It was quite the month for the HMS Queen Elizabeth, the flagship of the Royal Navy, as the actual Queen Elizabeth II met with military personnel aboard the aircraft carrier on Saturday, ahead of its maiden operational deployment to the Philippine Sea. The ninety-five-year-old monarch stepped aboard the warship in Portsmouth, Britain, seven years after she named the vessel alongside her late husband Prince Philip, Duke of Edinburgh, who passed away last month.
The official social media account of The Royal Family (@RoyalFamily) posted a brief video of the crew giving the monarch a rousing salute, “Three Cheers for Her Majesty The Queen.” In the video, multiple Lockheed Martin F-35 Lightning II jet fighters could be seen in the hangars and on the deck of Great Britain's new 65,000-tonne warship.
HMS Queen Elizabeth is carrying eight British F-35B jets as well as an additional ten from the United States Marine Corps, along with 250 U.S. Marines that are making up part of the ship’s 1,700-strong crew on her maiden voyage. The ship will be part of a flotilla that will be joined by two destroyers, two frigates, a submarine and two support ships on its journey of 26,000 nautical miles, which is scheduled to last twenty-eight weeks, CNN reported. It also contains the largest number of Royal Navy maritime helicopters deployed in more than ten years. The group will also reportedly be joined by a U.S. Navy destroyer and a frigate from the Dutch navy.
The United Kingdom Carrier Strike Group 21 will sail through the contested South China Sea, parts of which are claimed by China and Southeast Asian countries, on its way to the Philippine Sea. The ships will make port-of-call stops in India and Singapore.
Britain’s Prime Minister Boris Johnson has suggested the deployment will bolster the UK’s soft power, including its commitment to democracy and the rule of law.
“The UK’s Carrier Strike Group sets sail to write Britain’s name in the next chapter of history—a truly global Britain that steps forward to tackle the challenges of tomorrow, working hand-in-hand with our friends to defend our shared values and uphold the rules-based international order,” UK Defense Secretary Ben Wallace said in a statement.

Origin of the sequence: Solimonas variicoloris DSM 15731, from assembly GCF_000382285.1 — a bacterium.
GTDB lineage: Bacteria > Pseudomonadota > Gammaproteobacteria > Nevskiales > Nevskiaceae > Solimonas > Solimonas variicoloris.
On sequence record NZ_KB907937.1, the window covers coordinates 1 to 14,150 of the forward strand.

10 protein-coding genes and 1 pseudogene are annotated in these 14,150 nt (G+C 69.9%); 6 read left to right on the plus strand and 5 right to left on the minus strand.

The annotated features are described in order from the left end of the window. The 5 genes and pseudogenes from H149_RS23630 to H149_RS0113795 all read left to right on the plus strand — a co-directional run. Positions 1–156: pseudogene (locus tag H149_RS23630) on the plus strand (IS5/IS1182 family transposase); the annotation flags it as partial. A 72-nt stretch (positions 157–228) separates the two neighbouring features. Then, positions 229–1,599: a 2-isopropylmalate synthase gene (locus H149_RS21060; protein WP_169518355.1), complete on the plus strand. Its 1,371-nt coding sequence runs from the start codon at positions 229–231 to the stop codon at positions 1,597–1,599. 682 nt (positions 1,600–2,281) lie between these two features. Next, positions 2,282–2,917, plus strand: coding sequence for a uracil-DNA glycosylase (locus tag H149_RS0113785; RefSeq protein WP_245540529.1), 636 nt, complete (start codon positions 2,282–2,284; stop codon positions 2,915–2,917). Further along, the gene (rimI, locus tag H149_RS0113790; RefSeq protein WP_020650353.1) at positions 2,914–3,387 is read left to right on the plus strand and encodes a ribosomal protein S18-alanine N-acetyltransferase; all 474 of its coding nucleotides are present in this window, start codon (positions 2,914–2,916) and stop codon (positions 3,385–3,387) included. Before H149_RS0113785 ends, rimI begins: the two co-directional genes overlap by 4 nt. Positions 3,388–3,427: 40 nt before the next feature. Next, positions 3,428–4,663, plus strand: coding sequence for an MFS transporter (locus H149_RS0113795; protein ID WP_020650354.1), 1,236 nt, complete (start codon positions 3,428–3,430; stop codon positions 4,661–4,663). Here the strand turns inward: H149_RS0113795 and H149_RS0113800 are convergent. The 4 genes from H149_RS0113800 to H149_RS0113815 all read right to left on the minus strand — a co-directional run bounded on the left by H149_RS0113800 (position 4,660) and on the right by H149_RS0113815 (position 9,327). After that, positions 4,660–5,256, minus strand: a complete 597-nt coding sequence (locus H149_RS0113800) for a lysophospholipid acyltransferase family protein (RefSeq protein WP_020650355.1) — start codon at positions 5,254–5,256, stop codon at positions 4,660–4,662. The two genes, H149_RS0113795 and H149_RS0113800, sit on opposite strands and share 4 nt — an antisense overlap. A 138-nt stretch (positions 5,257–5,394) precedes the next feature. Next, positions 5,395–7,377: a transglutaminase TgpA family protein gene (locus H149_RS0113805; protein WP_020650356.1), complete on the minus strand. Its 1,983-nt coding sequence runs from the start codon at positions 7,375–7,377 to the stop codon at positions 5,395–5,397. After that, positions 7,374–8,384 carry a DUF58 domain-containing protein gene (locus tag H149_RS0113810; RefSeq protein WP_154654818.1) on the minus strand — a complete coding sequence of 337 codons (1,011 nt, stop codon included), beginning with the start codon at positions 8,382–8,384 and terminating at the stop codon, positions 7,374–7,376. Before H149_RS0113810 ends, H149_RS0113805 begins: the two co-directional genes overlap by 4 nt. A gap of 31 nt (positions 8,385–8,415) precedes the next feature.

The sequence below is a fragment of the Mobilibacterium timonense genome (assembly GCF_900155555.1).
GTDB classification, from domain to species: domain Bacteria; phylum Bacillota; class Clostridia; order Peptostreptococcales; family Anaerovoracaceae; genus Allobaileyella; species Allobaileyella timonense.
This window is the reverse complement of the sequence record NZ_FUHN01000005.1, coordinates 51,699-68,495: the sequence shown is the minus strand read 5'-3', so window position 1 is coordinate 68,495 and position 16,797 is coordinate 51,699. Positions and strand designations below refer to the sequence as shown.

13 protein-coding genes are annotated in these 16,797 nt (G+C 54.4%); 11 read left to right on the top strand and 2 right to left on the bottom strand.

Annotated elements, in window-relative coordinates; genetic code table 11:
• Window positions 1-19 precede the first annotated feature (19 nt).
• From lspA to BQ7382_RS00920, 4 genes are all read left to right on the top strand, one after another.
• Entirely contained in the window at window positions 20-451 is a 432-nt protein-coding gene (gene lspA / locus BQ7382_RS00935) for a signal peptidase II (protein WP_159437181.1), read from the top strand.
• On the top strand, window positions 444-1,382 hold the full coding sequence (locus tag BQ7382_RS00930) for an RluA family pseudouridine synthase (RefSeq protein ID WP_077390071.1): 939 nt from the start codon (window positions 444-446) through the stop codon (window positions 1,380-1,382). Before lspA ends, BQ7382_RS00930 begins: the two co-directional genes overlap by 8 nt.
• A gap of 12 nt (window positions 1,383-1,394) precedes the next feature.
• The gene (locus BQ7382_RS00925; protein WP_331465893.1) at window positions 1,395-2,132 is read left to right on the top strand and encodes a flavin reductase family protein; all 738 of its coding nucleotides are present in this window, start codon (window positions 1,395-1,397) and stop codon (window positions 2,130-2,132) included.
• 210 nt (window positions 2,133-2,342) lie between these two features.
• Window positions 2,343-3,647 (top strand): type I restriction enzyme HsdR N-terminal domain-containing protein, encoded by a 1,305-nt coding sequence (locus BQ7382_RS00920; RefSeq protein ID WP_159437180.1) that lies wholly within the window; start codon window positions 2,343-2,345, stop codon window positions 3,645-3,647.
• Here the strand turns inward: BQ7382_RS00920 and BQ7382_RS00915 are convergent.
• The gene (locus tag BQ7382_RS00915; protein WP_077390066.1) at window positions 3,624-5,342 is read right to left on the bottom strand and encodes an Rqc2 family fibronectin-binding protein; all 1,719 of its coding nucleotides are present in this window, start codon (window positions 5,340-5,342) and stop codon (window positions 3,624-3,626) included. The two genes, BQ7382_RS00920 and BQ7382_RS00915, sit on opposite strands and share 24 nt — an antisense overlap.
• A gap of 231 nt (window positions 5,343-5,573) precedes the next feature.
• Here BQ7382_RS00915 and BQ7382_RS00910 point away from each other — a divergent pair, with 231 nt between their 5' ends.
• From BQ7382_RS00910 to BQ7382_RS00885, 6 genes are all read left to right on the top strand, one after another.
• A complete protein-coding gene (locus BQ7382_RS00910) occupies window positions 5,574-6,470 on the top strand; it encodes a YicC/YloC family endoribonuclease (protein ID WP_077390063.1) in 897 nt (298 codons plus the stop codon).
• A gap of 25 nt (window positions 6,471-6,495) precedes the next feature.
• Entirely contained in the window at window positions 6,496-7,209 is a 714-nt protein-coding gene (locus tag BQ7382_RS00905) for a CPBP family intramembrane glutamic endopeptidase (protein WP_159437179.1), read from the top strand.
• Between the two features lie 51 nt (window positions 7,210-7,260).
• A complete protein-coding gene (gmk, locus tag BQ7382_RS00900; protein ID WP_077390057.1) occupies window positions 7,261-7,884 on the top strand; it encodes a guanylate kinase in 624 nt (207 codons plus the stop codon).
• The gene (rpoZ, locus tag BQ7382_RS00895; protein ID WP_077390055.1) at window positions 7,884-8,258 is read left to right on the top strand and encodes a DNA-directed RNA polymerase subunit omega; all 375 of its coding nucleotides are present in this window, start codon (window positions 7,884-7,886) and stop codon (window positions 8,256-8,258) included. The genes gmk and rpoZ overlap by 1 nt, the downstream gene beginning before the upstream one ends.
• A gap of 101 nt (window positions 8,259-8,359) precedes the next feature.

The visit of Queen Elizabeth II came just days after both Queen Elizabeth-class carriers met each other at sea for the very first time. Last Wednesday marked a historic moment as HMS Queen Elizabeth and HMS Prince of Wales met at sea.
With two 65,000-tonne carriers in operational service, the Royal Navy will now have continuous carrier strike capability, NavalNews.com reported. One of the two vessels will always be ready to respond to global events at a short notice.
“Having previously commanded both HMS Queen Elizabeth and HMS Prince of Wales, it was hugely exciting to be present as the two met at sea for the first time,” said Commodore Steve Moorhouse, Commander UK Carrier Strike Group.
“I know that sense of pride and accomplishment is shared by thousands of others, military and civilian, who have contributed to the Royal Navy’s carrier renaissance over the past decade or more,” Commodore Moorhouse added. “The strategic significance is profound. Building one aircraft carrier is a sign of national ambition. But building two—and operating them simultaneously—is a sign of serious national intent. It means Britain has a continuous carrier strike capability, with one vessel always ready to respond to global events at short notice. Few other navies can do that. Britain is back in the front rank of maritime powers.”
Peter Suciu is a Michigan-based writer who has contributed to more than four dozen magazines, newspapers and websites. He regularly writes about military small arms, and is the author of several books on military headgear including A Gallery of Military Headdress, which is available on Amazon.com.